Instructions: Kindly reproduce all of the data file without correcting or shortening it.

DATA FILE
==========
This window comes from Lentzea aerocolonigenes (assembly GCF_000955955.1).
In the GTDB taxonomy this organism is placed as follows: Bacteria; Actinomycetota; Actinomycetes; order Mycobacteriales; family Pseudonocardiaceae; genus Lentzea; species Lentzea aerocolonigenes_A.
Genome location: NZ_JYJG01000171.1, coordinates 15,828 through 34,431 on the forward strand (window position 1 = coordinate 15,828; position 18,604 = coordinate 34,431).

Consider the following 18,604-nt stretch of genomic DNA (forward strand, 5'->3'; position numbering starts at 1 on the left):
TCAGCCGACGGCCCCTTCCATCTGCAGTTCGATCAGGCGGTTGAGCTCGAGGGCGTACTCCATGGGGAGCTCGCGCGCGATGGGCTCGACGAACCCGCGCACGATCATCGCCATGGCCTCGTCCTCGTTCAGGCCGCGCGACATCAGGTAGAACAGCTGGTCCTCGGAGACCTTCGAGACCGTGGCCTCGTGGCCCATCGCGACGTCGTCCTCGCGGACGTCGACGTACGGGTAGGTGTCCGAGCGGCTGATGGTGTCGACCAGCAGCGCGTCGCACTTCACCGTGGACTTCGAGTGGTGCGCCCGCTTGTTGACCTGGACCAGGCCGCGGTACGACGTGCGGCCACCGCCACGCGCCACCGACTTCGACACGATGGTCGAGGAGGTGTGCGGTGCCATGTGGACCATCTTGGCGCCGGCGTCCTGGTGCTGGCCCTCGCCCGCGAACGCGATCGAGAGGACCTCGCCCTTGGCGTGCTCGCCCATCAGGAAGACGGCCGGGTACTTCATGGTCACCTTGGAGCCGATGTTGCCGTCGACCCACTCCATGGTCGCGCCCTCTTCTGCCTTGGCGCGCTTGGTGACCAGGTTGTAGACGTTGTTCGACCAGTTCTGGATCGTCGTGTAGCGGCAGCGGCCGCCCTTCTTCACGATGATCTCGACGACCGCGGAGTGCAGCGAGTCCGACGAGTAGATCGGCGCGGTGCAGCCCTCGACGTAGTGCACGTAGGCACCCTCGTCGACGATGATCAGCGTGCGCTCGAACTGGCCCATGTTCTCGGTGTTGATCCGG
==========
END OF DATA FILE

This window comes from Lentzea aerocolonigenes (assembly GCF_000955955.1).
In the GTDB taxonomy this organism is placed as follows: Bacteria; Actinomycetota; Actinomycetes; order Mycobacteriales; family Pseudonocardiaceae; genus Lentzea; species Lentzea aerocolonigenes_A.
Genome location: NZ_JYJG01000171.1, coordinates 15,828 through 34,431 on the forward strand (window position 1 = coordinate 15,828; position 18,604 = coordinate 34,431).

Consider the following 18,604-nt stretch of genomic DNA (forward strand, 5'->3'; position numbering starts at 1 on the left):
TCAGCCGACGGCCCCTTCCATCTGCAGTTCGATCAGGCGGTTGAGCTCGAGGGCGTACTCCATGGGGAGCTCGCGCGCGATGGGCTCGACGAACCCGCGCACGATCATCGCCATGGCCTCGTCCTCGTTCAGGCCGCGCGACATCAGGTAGAACAGCTGGTCCTCGGAGACCTTCGAGACCGTGGCCTCGTGGCCCATCGCGACGTCGTCCTCGCGGACGTCGACGTACGGGTAGGTGTCCGAGCGGCTGATGGTGTCGACCAGCAGCGCGTCGCACTTCACCGTGGACTTCGAGTGGTGCGCCCGCTTGTTGACCTGGACCAGGCCGCGGTACGACGTGCGGCCACCGCCACGCGCCACCGACTTCGACACGATGGTCGAGGAGGTGTGCGGTGCCATGTGGACCATCTTGGCGCCGGCGTCCTGGTGCTGGCCCTCGCCCGCGAACGCGATCGAGAGGACCTCGCCCTTGGCGTGCTCGCCCATCAGGAAGACGGCCGGGTACTTCATGGTCACCTTGGAGCCGATGTTGCCGTCGACCCACTCCATGGTCGCGCCCTCTTCTGCCTTGGCGCGCTTGGTGACCAGGTTGTAGACGTTGTTCGACCAGTTCTGGATCGTCGTGTAGCGGCAGCGGCCGCCCTTCTTCACGATGATCTCGACGACCGCGGAGTGCAGCGAGTCCGACGAGTAGATCGGCGCGGTGCAGCCCTCGACGTAGTGCACGTAGGCACCCTCGTCGACGATGATCAGCGTGCGCTCGAACTGGCCCATGTTCTCGGTGTTGATCCGG